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July 15, 2024

The Rubiyaat of Ozzie 24

By Alexandra Queen

The higher the trail climbed up into the foothills, the more excited I got. Once we reached the summit, we would catch our first sight of the evil west, full of exotic magics and depravity! A land ruled by a demon king! As much as I kept telling myself to keep my big damn mouth shut, it kept opening on its own.

"Hey, Danny, isn't it all desert?"

His head was actually a lot closer in level to mine when he was on his horse. Made talkin a little easier. "You know, I was thinking about that. Why would a demon who wants to be king of a bunch of dead guys pick a hot place to set up residence? You remember what the docks smell like in the summer."

My stomach is as strong as my math is bad, but this once I was able to put two and two together, and it made me pretty queasy.

Riordan's mind was working overtime, too. "I bet we can see the cities of dead people from the pass. They're made of gold, right? I bet they shine like anything."

"Wonder if we're gonna smell 'em from the pass."

"Yeah, they probably stink like anything, too." His eyes gleamed. "If not from the dead people then from the stench of evil"

Man, he was proud of himself for that one. I rolled my eyes, but that got me thinking a little, too. "Do you think you can tell from far off that there's an evil taint?"

Riordan nodded vigorously, kind of bouncing in the saddle. His horse was starting to look a little pissed off, like it wished he'd sit still and shut up. "Yeah, probably the air is all greenish and foul smelling, like a big ol' curse hanging over everything! I've heard people say so."

"So, it's like living in an enormous fart, huh?"

"Yep. With dead people and pimps all over the place. That's what I've heard."

I snorted a bit. What he heard got fancier every time he opened his mouth. We both kind of fell silent as we trudged up the incline, though. I'm pretty sure Riordan was thinking all of a sudden that maybe this wouldn't be such a great place to retire and spend all those stolen coins. But I was watching the robed figure on the little horse ahead of us.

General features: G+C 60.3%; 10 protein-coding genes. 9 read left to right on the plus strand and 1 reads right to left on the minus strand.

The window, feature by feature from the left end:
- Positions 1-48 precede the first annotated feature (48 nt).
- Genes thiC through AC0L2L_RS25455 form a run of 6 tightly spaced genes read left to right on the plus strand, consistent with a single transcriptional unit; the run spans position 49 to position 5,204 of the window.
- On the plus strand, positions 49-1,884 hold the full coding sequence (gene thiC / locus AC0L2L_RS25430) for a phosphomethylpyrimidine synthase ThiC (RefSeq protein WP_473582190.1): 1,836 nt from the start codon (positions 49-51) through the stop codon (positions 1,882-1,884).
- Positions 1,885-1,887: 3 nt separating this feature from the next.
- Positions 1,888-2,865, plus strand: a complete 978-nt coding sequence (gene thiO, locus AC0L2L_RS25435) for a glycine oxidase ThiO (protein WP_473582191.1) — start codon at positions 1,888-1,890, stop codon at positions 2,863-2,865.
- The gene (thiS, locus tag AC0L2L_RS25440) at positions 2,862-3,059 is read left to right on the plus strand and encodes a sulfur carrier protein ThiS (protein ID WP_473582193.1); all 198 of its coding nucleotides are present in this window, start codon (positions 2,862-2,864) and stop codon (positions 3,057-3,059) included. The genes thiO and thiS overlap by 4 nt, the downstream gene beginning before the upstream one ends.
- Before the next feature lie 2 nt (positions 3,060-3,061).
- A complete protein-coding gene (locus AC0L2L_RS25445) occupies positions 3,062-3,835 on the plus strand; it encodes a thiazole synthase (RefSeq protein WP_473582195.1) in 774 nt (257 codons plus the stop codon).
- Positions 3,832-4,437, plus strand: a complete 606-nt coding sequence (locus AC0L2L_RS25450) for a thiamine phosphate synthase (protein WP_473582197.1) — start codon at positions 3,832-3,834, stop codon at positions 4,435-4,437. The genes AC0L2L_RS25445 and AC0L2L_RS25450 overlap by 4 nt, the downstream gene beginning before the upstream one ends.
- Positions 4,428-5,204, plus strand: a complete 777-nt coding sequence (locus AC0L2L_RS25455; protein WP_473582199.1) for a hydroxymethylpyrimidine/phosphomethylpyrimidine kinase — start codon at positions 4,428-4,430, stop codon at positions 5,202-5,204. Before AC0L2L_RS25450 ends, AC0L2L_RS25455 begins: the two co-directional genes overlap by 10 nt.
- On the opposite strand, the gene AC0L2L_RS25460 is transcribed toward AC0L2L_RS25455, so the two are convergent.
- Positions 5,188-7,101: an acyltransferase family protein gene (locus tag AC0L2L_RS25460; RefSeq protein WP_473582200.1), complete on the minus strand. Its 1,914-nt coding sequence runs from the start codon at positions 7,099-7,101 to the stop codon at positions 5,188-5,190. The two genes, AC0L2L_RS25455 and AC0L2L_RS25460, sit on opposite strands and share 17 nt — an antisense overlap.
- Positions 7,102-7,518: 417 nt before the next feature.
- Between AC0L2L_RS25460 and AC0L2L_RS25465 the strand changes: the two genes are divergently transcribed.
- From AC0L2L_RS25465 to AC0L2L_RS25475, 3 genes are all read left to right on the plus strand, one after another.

At Waymeet, weeks and weeks ago, when we picked up with this caravan heading to the far west, Minerva had undergone a change as big as roe turning into salmon. She had left behind her skirts and her boots, her bodice and cloak, and she had purchased the robes and veils and slippers of a westerner. The horse she picked was a little desert horse, too. I had heard some of the wagon drivers grumbling that they were skittish and ill tempered, evil like the demon king, but looking at Minerva on the road now, all I could see was beauty. The horse moved light and graceful, like sea spray dancing over sand. The folds of her robe hid everything but her hands and eyes, but they looked as pretty as any of the carved figures on the boats that came into port. You know, the ones where the mermaid's hair flows like ocean waves and she's got barnacles covering her woman parts.

I could feel my face turn greenish red with frustration, and I yanked my eyes down to the trail again. Barnacles and carved boat floozies didn't have any place in whatever world Minerva was from. And I was pretty sure floating gassy evil didn't, either.

"It can't be all bad," my mouth mumbled on its own again, drawing an odd look from Riordan. "People just like to think stuff they don't know about has to be crummy."